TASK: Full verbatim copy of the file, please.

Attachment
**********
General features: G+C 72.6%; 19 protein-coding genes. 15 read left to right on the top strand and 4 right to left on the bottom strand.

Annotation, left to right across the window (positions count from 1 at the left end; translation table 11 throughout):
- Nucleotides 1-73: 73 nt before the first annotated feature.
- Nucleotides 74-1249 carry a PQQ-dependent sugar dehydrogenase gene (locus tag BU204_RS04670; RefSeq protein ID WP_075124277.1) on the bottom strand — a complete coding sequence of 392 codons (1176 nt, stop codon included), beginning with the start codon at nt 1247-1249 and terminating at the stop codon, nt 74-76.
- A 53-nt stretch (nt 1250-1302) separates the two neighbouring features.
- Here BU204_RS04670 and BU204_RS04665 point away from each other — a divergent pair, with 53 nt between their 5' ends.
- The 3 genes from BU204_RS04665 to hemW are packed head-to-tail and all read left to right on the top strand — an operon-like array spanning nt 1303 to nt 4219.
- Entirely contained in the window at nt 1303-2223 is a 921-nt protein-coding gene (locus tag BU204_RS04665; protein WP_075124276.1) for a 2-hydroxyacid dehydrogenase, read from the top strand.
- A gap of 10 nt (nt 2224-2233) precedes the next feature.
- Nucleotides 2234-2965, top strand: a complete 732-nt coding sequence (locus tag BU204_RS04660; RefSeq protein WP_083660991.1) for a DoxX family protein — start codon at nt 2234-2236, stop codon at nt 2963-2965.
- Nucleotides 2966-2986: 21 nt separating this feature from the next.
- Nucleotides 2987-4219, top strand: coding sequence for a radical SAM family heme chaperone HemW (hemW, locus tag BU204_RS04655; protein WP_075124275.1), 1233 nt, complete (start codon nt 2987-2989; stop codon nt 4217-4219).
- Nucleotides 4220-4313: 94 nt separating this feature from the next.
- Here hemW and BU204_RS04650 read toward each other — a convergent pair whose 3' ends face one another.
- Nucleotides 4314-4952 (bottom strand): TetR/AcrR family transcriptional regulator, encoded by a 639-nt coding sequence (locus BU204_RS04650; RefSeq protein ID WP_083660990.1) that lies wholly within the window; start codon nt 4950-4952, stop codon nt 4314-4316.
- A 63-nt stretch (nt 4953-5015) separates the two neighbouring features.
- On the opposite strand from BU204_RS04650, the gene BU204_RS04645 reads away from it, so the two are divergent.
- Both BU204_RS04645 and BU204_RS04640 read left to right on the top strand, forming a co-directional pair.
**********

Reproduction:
General features: G+C 72.6%; 19 protein-coding genes. 15 read left to right on the top strand and 4 right to left on the bottom strand.

Annotation, left to right across the window (positions count from 1 at the left end; translation table 11 throughout):
- Nucleotides 1-73: 73 nt before the first annotated feature.
- Nucleotides 74-1249 carry a PQQ-dependent sugar dehydrogenase gene (locus tag BU204_RS04670; RefSeq protein ID WP_075124277.1) on the bottom strand — a complete coding sequence of 392 codons (1176 nt, stop codon included), beginning with the start codon at nt 1247-1249 and terminating at the stop codon, nt 74-76.
- A 53-nt stretch (nt 1250-1302) separates the two neighbouring features.
- Here BU204_RS04670 and BU204_RS04665 point away from each other — a divergent pair, with 53 nt between their 5' ends.
- The 3 genes from BU204_RS04665 to hemW are packed head-to-tail and all read left to right on the top strand — an operon-like array spanning nt 1303 to nt 4219.
- Entirely contained in the window at nt 1303-2223 is a 921-nt protein-coding gene (locus tag BU204_RS04665; protein WP_075124276.1) for a 2-hydroxyacid dehydrogenase, read from the top strand.
- A gap of 10 nt (nt 2224-2233) precedes the next feature.
- Nucleotides 2234-2965, top strand: a complete 732-nt coding sequence (locus tag BU204_RS04660; RefSeq protein WP_083660991.1) for a DoxX family protein — start codon at nt 2234-2236, stop codon at nt 2963-2965.
- Nucleotides 2966-2986: 21 nt separating this feature from the next.
- Nucleotides 2987-4219, top strand: coding sequence for a radical SAM family heme chaperone HemW (hemW, locus tag BU204_RS04655; protein WP_075124275.1), 1233 nt, complete (start codon nt 2987-2989; stop codon nt 4217-4219).
- Nucleotides 4220-4313: 94 nt separating this feature from the next.
- Here hemW and BU204_RS04650 read toward each other — a convergent pair whose 3' ends face one another.
- Nucleotides 4314-4952 (bottom strand): TetR/AcrR family transcriptional regulator, encoded by a 639-nt coding sequence (locus BU204_RS04650; RefSeq protein ID WP_083660990.1) that lies wholly within the window; start codon nt 4950-4952, stop codon nt 4314-4316.
- A 63-nt stretch (nt 4953-5015) separates the two neighbouring features.
- On the opposite strand from BU204_RS04650, the gene BU204_RS04645 reads away from it, so the two are divergent.
- Both BU204_RS04645 and BU204_RS04640 read left to right on the top strand, forming a co-directional pair.